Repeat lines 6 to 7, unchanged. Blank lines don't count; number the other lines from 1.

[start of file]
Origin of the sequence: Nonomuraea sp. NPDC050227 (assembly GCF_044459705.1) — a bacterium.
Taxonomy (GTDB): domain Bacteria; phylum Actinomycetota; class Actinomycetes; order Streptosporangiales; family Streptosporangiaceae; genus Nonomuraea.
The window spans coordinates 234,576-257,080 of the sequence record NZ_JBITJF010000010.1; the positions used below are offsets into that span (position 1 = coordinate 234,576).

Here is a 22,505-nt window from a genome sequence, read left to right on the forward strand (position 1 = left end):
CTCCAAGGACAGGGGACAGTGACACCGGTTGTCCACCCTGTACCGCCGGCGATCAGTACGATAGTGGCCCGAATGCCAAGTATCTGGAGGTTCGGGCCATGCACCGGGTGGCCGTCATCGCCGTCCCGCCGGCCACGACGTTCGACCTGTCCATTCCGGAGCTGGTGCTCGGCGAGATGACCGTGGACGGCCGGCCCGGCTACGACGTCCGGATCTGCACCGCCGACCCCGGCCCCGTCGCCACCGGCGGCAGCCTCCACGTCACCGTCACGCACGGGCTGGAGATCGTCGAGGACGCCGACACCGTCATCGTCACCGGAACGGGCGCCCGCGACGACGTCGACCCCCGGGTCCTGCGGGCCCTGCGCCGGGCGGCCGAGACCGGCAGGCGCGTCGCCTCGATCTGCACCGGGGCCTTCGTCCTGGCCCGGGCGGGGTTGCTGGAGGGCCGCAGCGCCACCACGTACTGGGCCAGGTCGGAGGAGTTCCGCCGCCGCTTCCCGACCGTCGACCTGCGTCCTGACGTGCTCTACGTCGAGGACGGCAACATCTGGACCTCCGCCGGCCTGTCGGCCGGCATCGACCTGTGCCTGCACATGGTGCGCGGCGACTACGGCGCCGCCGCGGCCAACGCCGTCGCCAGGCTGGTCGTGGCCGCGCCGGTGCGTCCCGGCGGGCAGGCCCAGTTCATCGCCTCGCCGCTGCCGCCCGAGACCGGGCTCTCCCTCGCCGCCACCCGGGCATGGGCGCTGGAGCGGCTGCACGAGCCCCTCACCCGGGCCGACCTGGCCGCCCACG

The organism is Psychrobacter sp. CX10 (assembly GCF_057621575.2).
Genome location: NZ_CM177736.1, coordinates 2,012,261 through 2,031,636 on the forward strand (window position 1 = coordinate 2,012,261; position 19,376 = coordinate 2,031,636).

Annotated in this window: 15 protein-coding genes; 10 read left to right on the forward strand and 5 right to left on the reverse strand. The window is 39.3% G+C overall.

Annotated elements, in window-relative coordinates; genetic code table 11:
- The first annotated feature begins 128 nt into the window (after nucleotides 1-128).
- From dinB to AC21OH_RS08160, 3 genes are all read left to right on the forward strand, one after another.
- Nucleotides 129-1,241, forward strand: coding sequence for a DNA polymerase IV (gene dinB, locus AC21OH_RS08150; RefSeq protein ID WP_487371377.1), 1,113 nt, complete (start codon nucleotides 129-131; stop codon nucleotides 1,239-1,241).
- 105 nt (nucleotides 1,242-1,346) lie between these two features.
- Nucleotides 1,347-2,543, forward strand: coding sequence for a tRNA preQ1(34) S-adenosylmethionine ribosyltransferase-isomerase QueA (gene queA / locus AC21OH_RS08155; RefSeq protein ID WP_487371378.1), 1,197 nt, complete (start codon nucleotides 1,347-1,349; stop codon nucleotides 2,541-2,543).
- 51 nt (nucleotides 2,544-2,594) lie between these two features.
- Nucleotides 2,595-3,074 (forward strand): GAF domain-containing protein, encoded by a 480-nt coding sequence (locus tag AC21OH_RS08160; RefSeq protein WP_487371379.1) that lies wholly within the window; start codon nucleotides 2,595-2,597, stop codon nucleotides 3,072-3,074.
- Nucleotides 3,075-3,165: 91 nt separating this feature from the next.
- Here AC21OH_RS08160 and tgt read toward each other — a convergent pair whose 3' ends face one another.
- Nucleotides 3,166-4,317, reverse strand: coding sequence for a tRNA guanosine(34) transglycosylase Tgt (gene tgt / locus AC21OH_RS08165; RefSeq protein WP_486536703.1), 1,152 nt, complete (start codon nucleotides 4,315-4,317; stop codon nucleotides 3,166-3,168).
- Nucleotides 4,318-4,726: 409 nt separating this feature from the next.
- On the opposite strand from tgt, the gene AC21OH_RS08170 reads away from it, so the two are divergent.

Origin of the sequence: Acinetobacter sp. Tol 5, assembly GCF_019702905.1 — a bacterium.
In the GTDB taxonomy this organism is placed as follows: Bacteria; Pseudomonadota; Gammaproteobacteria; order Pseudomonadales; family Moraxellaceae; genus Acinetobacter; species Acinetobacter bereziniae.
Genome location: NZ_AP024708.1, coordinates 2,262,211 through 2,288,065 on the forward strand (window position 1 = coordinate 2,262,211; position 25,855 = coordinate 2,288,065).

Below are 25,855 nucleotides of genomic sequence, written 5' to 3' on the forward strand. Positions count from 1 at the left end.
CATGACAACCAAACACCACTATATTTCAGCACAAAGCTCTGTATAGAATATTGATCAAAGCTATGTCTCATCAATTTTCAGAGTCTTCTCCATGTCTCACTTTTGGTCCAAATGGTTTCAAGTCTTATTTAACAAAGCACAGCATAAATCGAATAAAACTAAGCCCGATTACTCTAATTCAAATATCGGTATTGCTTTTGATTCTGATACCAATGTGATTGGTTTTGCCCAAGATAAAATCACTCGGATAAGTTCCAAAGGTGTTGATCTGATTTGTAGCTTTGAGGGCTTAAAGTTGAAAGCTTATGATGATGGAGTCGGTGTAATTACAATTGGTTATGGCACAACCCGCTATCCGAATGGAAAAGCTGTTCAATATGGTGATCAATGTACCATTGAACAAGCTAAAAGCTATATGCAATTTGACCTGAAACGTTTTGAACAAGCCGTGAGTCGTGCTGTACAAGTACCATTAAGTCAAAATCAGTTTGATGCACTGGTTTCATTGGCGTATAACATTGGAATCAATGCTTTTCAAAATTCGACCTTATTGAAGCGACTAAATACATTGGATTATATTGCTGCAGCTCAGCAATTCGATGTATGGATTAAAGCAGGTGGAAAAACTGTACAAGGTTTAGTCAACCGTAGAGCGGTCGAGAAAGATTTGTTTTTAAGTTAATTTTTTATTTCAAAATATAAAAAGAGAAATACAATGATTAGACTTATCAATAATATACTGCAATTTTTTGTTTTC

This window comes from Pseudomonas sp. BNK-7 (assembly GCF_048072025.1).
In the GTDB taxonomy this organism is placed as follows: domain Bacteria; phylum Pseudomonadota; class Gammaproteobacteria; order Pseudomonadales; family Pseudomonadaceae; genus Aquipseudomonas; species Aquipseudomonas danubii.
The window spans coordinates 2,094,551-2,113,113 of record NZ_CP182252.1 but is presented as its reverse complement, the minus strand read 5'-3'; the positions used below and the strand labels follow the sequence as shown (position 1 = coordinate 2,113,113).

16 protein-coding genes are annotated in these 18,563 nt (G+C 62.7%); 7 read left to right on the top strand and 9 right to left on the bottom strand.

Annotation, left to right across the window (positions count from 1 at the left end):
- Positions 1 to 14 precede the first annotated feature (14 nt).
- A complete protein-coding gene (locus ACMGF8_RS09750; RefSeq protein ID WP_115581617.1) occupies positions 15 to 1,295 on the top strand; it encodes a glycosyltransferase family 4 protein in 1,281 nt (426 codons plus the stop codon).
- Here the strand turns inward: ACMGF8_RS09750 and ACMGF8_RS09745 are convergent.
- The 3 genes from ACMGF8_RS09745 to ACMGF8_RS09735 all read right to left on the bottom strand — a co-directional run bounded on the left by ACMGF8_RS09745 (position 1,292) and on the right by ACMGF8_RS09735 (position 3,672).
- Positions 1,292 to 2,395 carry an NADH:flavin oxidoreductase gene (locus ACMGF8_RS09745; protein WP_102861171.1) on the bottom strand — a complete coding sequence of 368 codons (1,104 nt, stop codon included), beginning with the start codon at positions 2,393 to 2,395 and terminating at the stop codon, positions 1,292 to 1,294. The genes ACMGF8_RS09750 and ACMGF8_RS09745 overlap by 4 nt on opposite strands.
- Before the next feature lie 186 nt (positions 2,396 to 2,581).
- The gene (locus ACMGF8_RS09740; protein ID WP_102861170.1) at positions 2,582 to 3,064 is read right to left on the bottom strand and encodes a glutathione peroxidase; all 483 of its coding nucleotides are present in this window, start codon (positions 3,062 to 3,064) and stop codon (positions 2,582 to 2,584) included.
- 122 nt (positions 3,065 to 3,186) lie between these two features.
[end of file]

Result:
The organism is Psychrobacter sp. CX10 (assembly GCF_057621575.2).
Genome location: NZ_CM177736.1, coordinates 2,012,261 through 2,031,636 on the forward strand (window position 1 = coordinate 2,012,261; position 19,376 = coordinate 2,031,636).